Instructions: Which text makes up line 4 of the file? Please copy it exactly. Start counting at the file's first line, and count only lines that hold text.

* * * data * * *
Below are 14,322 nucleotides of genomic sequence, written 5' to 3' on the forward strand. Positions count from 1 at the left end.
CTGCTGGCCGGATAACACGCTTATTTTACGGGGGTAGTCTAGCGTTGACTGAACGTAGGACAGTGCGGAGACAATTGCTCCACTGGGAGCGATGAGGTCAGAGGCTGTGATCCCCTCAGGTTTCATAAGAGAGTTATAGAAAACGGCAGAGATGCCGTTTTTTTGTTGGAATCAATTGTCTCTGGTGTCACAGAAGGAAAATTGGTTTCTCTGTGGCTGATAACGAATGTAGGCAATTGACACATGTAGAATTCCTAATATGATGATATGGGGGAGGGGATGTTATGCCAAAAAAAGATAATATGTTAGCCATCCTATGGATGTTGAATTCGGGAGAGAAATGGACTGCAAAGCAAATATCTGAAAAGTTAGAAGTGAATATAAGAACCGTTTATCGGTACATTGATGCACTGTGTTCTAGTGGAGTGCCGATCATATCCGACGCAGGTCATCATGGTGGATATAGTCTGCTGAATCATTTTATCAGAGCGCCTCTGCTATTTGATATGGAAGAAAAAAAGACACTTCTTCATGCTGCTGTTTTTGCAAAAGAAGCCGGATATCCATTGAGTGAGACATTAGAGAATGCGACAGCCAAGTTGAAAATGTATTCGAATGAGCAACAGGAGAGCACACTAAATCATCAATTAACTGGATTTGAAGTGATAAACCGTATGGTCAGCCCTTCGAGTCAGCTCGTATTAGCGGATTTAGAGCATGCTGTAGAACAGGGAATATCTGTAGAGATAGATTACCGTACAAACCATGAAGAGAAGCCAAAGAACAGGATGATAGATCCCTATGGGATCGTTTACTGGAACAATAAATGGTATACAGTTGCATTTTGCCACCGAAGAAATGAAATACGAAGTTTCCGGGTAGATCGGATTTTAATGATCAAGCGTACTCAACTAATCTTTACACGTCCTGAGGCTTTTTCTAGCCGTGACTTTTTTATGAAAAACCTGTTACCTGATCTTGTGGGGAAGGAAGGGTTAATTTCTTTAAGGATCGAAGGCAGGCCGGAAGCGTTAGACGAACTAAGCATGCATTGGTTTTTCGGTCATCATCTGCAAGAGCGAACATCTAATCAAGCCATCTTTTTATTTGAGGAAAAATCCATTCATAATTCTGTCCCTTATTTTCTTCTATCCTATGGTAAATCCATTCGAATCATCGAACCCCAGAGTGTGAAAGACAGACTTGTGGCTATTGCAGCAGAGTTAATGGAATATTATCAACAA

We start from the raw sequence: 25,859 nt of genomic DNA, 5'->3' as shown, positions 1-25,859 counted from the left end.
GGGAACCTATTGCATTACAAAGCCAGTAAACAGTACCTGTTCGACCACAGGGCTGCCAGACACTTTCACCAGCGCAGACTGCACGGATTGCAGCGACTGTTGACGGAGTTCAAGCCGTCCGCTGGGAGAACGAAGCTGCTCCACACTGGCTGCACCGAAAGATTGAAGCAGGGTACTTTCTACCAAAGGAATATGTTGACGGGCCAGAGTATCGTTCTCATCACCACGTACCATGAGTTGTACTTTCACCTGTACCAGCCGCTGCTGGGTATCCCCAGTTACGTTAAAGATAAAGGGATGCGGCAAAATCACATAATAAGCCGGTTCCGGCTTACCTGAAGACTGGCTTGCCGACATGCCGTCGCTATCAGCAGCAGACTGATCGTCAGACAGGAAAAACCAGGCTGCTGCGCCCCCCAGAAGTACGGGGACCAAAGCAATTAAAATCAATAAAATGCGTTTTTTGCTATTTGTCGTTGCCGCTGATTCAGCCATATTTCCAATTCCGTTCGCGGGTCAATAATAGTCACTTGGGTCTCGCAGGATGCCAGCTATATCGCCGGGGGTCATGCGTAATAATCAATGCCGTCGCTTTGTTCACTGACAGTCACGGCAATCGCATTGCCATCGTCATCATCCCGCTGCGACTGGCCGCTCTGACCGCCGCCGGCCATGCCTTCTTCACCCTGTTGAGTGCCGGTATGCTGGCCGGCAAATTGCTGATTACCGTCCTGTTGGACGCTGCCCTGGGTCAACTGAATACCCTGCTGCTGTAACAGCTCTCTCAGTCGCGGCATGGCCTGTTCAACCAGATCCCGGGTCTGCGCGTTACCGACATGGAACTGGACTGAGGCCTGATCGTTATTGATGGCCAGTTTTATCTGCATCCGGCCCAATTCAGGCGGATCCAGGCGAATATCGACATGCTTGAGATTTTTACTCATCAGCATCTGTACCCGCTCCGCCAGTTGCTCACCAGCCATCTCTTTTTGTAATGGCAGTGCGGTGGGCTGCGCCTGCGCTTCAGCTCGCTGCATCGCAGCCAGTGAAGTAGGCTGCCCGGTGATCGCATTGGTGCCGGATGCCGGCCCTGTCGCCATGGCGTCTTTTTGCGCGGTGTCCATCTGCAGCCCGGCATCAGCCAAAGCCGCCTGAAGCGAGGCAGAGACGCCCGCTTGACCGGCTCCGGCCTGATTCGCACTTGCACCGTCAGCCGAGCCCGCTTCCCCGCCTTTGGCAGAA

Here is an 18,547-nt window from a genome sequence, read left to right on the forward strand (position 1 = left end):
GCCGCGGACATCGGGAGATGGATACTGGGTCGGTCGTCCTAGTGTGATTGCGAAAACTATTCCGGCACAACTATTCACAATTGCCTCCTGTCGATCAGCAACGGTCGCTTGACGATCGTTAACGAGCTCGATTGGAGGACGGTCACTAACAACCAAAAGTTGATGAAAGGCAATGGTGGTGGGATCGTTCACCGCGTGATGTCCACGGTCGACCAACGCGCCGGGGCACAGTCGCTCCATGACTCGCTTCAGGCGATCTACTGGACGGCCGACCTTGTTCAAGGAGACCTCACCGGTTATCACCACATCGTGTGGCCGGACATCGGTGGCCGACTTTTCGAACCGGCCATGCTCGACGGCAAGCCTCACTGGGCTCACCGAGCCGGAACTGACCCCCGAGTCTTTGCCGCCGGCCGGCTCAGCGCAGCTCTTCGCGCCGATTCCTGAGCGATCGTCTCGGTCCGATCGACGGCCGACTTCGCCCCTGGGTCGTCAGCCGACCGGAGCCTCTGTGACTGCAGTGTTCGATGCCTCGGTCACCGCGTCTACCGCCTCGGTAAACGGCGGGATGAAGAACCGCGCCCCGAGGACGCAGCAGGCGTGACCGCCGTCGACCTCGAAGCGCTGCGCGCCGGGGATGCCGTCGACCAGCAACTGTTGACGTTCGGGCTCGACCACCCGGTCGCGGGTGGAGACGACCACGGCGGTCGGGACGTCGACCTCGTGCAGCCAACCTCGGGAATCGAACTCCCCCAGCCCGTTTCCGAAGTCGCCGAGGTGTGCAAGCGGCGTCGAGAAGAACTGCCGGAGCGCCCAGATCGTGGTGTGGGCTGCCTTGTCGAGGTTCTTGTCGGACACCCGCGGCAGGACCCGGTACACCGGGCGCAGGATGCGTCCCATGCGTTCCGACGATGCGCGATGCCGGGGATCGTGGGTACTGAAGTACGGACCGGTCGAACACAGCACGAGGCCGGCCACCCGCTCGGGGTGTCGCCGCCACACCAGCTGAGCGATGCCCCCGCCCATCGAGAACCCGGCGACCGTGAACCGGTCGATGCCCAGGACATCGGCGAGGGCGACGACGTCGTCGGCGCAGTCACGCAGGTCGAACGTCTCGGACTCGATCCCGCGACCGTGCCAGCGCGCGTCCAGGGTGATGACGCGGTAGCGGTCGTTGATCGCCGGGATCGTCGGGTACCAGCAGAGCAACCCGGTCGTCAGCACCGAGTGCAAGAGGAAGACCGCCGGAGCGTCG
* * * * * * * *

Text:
GGGAACCTATTGCATTACAAAGCCAGTAAACAGTACCTGTTCGACCACAGGGCTGCCAGACACTTTCACCAGCGCAGACTGCACGGATTGCAGCGACTGTTGACGGAGTTCAAGCCGTCCGCTGGGAGAACGAAGCTGCTCCACACTGGCTGCACCGAAAGATTGAAGCAGGGTACTTTCTACCAAAGGAATATGTTGACGGGCCAGAGTATCGTTCTCATCACCACGTACCATGAGTTGTACTTTCACCTGTACCAGCCGCTGCTGGGTATCCCCAGTTACGTTAAAGATAAAGGGATGCGGCAAAATCACATAATAAGCCGGTTCCGGCTTACCTGAAGACTGGCTTGCCGACATGCCGTCGCTATCAGCAGCAGACTGATCGTCAGACAGGAAAAACCAGGCTGCTGCGCCCCCCAGAAGTACGGGGACCAAAGCAATTAAAATCAATAAAATGCGTTTTTTGCTATTTGTCGTTGCCGCTGATTCAGCCATATTTCCAATTCCGTTCGCGGGTCAATAATAGTCACTTGGGTCTCGCAGGATGCCAGCTATATCGCCGGGGGTCATGCGTAATAATCAATGCCGTCGCTTTGTTCACTGACAGTCACGGCAATCGCATTGCCATCGTCATCATCCCGCTGCGACTGGCCGCTCTGACCGCCGCCGGCCATGCCTTCTTCACCCTGTTGAGTGCCGGTATGCTGGCCGGCAAATTGCTGATTACCGTCCTGTTGGACGCTGCCCTGGGTCAACTGAATACCCTGCTGCTGTAACAGCTCTCTCAGTCGCGGCATGGCCTGTTCAACCAGATCCCGGGTCTGCGCGTTACCGACATGGAACTGGACTGAGGCCTGATCGTTATTGATGGCCAGTTTTATCTGCATCCGGCCCAATTCAGGCGGATCCAGGCGAATATCGACATGCTTGAGATTTTTACTCATCAGCATCTGTACCCGCTCCGCCAGTTGCTCACCAGCCATCTCTTTTTGTAATGGCAGTGCGGTGGGCTGCGCCTGCGCTTCAGCTCGCTGCATCGCAGCCAGTGAAGTAGGCTGCCCGGTGATCGCATTGGTGCCGGATGCCGGCCCTGTCGCCATGGCGTCTTTTTGCGCGGTGTCCATCTGCAGCCCGGCATCAGCCAAAGCCGCCTGAAGCGAGGCAGAGACGCCCGCTTGACCGGCTCCGGCCTGATTCGCACTTGCACCGTCAGCCGAGCCCGCTTCCCCGCCTTTGGCAGAA